Stability of chloritoid + biotite-bearing assemblages in some metapelites from the Palaeoproterozoic Singhbhum Shear Zone, eastern India and their implications
Nandini Sengupta, 2012. "Stability of chloritoid + biotite-bearing assemblages in some metapelites from the Palaeoproterozoic Singhbhum Shear Zone, eastern India and their implications", Palaeoproterozoic of India, R. Mazumder, D. Saha
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The arcuate Singhbhum Shear Zone (SSZ) of the East Indian Shield area, fringing the Archaean Singhbhum Craton, exposes a mélange-like ensemble of polymetamorphosed and highly tectonized siliciclastic sediments, mafic–ultramafic extrusive, tourmaline-rich rocks, magnetite–apatite rocks, granites and Cu–Fe–U sulphide ores of Meso- to Palaeoproterozoic age (1.5–1.77 Ga). Metapelites from two localities in the SSZ developed the enigmatic assemblage chloritoid–biotite–garnet–chlorite, which are the first reported from India and the eighth in world occurrence. Textural studies and algebraic analyses of the phase compositions in the KFMASH system indicate the operation of the reaction, chloritoid+biotite→garnet+chlorite+H2O and this reaction has a negative slope in pressure–temperature (P–T) space. Quantitative geothermobarometry and pseudosections in the NCMnKFMASHO system indicate that this reaction occurred during prograde metamorphism that culminated at 6.3±1 kbar and 490±40 °C. The stability of the chloritoid+biotite is also sensitive to the MnO content of the bulk rock, and to the chemical potential of H2O and oxygen ( and , respectively), of the ambient fluid phase. Thrusting of continental crust in a collisional setting is invoked to explain the peak metamorphic temperatures and the clockwise P–T trajectory is construed from the petrological study of the chloritoid–biotite schist.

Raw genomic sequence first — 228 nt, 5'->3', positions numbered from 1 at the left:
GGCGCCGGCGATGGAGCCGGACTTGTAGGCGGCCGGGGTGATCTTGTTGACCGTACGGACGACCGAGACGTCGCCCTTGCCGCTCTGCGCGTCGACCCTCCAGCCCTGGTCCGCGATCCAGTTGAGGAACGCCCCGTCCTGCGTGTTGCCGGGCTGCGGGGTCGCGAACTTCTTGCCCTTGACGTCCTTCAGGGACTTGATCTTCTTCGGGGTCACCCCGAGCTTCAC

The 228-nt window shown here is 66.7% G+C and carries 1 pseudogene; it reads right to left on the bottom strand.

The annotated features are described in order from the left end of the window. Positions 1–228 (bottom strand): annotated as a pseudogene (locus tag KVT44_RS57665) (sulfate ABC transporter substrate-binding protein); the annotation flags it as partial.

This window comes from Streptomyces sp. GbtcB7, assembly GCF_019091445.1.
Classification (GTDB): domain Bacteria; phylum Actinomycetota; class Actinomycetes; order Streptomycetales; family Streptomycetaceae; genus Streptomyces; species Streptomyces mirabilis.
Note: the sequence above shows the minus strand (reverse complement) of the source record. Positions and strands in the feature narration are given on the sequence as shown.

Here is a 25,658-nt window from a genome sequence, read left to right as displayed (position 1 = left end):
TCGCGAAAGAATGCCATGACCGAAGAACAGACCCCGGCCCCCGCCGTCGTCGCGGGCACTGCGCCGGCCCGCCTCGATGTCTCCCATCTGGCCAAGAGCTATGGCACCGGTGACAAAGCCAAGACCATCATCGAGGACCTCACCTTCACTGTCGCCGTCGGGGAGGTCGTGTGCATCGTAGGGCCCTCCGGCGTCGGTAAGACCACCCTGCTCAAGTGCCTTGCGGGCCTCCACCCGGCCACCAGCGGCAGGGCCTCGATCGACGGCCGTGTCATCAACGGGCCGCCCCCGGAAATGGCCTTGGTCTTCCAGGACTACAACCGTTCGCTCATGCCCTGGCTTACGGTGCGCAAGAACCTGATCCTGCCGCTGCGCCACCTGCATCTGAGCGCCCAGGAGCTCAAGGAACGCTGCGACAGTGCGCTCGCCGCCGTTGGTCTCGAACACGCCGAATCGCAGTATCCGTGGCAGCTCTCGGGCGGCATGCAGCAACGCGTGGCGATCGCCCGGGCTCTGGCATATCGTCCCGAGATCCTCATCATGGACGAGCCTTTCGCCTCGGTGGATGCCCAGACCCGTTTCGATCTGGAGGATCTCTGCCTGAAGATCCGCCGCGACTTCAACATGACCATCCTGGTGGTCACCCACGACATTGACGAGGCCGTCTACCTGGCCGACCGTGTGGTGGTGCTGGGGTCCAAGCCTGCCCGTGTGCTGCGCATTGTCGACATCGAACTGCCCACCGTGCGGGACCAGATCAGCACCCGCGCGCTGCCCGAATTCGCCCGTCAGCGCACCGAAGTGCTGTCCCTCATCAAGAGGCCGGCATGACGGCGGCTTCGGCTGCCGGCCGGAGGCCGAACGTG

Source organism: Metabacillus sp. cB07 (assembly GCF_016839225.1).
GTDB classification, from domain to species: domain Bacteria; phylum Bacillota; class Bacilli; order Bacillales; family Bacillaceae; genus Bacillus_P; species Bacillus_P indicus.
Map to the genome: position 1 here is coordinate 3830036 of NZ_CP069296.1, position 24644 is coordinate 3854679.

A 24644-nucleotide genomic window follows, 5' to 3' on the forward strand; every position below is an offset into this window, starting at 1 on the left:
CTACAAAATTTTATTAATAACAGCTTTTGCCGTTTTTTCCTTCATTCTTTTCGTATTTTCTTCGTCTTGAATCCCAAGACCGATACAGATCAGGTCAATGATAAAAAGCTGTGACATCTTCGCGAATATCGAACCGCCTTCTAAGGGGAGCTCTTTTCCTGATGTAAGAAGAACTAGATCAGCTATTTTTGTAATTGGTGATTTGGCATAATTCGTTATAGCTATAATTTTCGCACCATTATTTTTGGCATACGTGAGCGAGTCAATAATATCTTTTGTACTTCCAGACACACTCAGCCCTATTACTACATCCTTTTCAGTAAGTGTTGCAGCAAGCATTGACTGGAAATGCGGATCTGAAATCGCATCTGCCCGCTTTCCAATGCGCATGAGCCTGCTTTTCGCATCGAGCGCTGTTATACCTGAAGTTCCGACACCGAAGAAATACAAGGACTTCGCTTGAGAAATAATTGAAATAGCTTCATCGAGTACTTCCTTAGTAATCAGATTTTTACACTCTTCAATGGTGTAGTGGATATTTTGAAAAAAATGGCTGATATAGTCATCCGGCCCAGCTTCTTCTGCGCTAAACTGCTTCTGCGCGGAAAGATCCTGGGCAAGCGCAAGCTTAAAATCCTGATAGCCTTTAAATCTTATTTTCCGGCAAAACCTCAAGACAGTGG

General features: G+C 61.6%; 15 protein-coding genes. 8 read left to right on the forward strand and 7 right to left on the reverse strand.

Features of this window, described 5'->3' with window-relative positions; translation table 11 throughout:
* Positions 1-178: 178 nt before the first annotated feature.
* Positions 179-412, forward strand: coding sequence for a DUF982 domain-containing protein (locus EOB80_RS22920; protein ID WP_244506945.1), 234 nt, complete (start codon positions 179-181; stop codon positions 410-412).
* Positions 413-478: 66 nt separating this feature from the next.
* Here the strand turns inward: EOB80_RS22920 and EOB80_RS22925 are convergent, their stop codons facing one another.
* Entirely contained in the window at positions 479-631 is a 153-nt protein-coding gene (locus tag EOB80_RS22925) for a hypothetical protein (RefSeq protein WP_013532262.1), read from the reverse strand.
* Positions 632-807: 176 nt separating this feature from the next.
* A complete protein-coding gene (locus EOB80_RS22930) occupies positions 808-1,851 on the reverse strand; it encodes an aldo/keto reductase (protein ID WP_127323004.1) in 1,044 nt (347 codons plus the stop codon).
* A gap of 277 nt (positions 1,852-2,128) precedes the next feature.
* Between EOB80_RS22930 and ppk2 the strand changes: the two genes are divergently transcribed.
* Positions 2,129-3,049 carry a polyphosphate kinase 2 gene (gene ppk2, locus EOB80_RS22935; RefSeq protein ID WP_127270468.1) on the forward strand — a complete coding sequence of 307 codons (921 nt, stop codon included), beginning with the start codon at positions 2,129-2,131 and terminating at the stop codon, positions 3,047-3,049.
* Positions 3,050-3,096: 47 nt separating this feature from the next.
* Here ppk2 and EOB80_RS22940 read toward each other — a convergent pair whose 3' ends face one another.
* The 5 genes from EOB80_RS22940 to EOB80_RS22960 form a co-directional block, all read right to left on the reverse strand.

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Palaeoproterozoic of India
The Indian shield represents a vast repository of the Palaeoproterozoic geological record. Built over the four large amalgamated Archaean nuclei (Dharwar, Bastar, Singhbhum and Aravalli–Bundelkhand) the major and minor Palaeoproterozoic sedimentary basins and supracrustal sequences in India are comparable in scale, and perhaps also in development, to those of North America, Africa, Australia and Brazil. The deformation of these supracrustal sequences, attendant metamorphism and emplacement of plutonic bodies hold important clues to their connection with major orogenies. Research in these areas has led to investigations into global correlation, which in turn has had a direct bearing on refining models of Palaeoproterozoic supercontinent assembly and break-up. This book covers various aspects of regional geology as well as broader issues of the Indian Palaeoproterozoic geology and its global context. It is an outcome of the UNESCO-IGCP 509 Palaeoproterozoic Supercontinents and Global Evolution research project.